The College expressed concern that the program may be in jeopardy. Although the U.S. Department of Agriculture has temporarily reversed a March decision to stop processing J-1 visa waiver applications, the program's long-term future is uncertain.
The College's July 10 letter is online.
The College came out in support of three new pieces of legislation designed to increase access to care for the uninsured.
ACP-ASIM supported the Senate Finance Committee's approval of two access expansion proposals, the Family Opportunity Act and the Mothers and Newborns Health Insurance Act.
The Family Opportunity Act (S. 321) would grant states the flexibility to extend Medicaid coverage to disabled children whose families earn incomes of up to 250% of the federal poverty level. The Mothers and Newborns Health Insurance Act (S. 724) would allow states to enroll low-income pregnant women in Medicaid and the State Children's Health Insurance Program (S-CHIP).
In a July 15 press release, College President Sara E. Walker, MACP, noted that these proposals would provide much-needed assistance to families with disabled children and help ensure that pregnant women get prenatal care.
The press release is online.
In a July 15 letter, ACP-ASIM voiced support for the Health Insurance Access Act of 2002 (S. 2679), which would let states expand health insurance coverage to parents of children eligible for Medicaid and S-CHIP. The bill would also create new tax credits, premium subsidies and purchasing pools to allow small businesses to obtain less expensive coverage than they can buy on their own.
The letter is online.
With both physicians and patients facing the harsh consequences of "excessive" malpractice litigation, the College endorsed the federal tort reform measures included in the HEALTH Act of 2002 (H.R. 4600).
According to a July 17 statement the College provided to the House Subcommittee on Health, the House bill would guard against continuing premium increases and availability problems while protecting patients against malpractice. The act includes several tort reform provisions, such as a $250,000 cap on non-economic awards, as well as periodic payment of future damages and a sliding scale of contingency fees.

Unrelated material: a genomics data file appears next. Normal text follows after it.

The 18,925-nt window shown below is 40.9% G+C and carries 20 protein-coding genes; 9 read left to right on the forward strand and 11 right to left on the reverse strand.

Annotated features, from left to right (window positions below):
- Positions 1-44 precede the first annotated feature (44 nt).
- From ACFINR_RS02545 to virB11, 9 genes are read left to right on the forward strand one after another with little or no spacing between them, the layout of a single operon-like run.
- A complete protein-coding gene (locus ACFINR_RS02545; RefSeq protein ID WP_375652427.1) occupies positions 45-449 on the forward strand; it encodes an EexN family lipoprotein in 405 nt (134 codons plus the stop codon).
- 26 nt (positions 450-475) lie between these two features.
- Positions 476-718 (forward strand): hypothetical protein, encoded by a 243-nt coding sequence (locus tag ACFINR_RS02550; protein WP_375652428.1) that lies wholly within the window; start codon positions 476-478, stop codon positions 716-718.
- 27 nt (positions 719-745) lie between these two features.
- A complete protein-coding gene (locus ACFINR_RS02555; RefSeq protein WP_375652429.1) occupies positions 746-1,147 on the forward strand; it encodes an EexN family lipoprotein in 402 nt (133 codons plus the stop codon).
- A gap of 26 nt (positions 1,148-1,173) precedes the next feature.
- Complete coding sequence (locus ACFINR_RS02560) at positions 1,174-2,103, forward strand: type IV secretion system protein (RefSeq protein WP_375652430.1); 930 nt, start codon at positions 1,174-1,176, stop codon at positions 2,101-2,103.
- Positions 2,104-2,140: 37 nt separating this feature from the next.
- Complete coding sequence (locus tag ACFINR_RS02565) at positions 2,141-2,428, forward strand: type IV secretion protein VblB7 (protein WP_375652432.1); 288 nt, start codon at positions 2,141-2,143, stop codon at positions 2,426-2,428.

The College's statement is online.
In related news, the National Medical Liability Reform Committee (NMLRC), a group of 35 medical organizations that includes the College, sent a statement to the House subcommittee.
Pointing out that "limitless liability" is now affecting health care services, the NMLRC statement explained that California is not facing a liability crisis because the state passed tort reform measures in 1976. Several of the same measures are included in the HEALTH Act of 2002, which the NMLRC endorses.
The NMLRC statement is online.
ACP-ASIM called for a halt in proposed cuts to Medicare indirect graduate medical education (IME) payments, which are slated to take effect this October.
In a July 8 letter to Thomas Scully, administrator of the Centers for Medicare and Medicaid Services (CMS), the College noted that the proposed 15% cut would force many of the nation's teaching hospitals to reduce services. The proposal would slash IME payments next year by $800 million and by $4.2 billion over the next five years.
The College asked CMS to inform Congress of the problems related to the cuts so that legislators can develop administrative remedies. Without proper funding, the letter explained, teaching hospitals will be unable to maintain current levels of indigent care.
The College's letter is online.